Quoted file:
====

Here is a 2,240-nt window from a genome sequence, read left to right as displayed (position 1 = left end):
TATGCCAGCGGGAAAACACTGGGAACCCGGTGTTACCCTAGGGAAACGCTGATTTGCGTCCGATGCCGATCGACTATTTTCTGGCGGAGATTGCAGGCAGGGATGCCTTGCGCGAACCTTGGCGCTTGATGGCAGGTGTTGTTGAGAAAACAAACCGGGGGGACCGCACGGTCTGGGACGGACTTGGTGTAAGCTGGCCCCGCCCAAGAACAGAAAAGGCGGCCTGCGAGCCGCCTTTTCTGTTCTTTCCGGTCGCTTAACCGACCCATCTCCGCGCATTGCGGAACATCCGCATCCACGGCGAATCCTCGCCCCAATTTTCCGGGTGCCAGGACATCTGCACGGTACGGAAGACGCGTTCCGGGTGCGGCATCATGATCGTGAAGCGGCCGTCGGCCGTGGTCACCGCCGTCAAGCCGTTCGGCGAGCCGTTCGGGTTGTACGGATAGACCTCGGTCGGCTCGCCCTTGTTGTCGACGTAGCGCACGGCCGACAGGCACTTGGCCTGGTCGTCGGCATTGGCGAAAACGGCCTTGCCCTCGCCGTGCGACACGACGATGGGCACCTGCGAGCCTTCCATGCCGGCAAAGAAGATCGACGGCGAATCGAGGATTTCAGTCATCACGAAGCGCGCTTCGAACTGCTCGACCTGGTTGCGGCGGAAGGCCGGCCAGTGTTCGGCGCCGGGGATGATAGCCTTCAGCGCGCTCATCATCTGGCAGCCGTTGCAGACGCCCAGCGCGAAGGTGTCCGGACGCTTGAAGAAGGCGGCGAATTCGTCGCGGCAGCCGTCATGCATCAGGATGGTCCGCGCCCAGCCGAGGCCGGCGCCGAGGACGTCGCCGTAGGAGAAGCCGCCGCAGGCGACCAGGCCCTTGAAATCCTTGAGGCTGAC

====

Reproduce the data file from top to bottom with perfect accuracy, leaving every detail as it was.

Here is a 2,240-nt window from a genome sequence, read left to right as displayed (position 1 = left end):
TATGCCAGCGGGAAAACACTGGGAACCCGGTGTTACCCTAGGGAAACGCTGATTTGCGTCCGATGCCGATCGACTATTTTCTGGCGGAGATTGCAGGCAGGGATGCCTTGCGCGAACCTTGGCGCTTGATGGCAGGTGTTGTTGAGAAAACAAACCGGGGGGACCGCACGGTCTGGGACGGACTTGGTGTAAGCTGGCCCCGCCCAAGAACAGAAAAGGCGGCCTGCGAGCCGCCTTTTCTGTTCTTTCCGGTCGCTTAACCGACCCATCTCCGCGCATTGCGGAACATCCGCATCCACGGCGAATCCTCGCCCCAATTTTCCGGGTGCCAGGACATCTGCACGGTACGGAAGACGCGTTCCGGGTGCGGCATCATGATCGTGAAGCGGCCGTCGGCCGTGGTCACCGCCGTCAAGCCGTTCGGCGAGCCGTTCGGGTTGTACGGATAGACCTCGGTCGGCTCGCCCTTGTTGTCGACGTAGCGCACGGCCGACAGGCACTTGGCCTGGTCGTCGGCATTGGCGAAAACGGCCTTGCCCTCGCCGTGCGACACGACGATGGGCACCTGCGAGCCTTCCATGCCGGCAAAGAAGATCGACGGCGAATCGAGGATTTCAGTCATCACGAAGCGCGCTTCGAACTGCTCGACCTGGTTGCGGCGGAAGGCCGGCCAGTGTTCGGCGCCGGGGATGATAGCCTTCAGCGCGCTCATCATCTGGCAGCCGTTGCAGACGCCCAGCGCGAAGGTGTCCGGACGCTTGAAGAAGGCGGCGAATTCGTCGCGGCAGCCGTCATGCATCAGGATGGTCCGCGCCCAGCCGAGGCCGGCGCCGAGGACGTCGCCGTAGGAGAAGCCGCCGCAGGCGACCAGGCCCTTGAAATCCTTGAGGCTGAC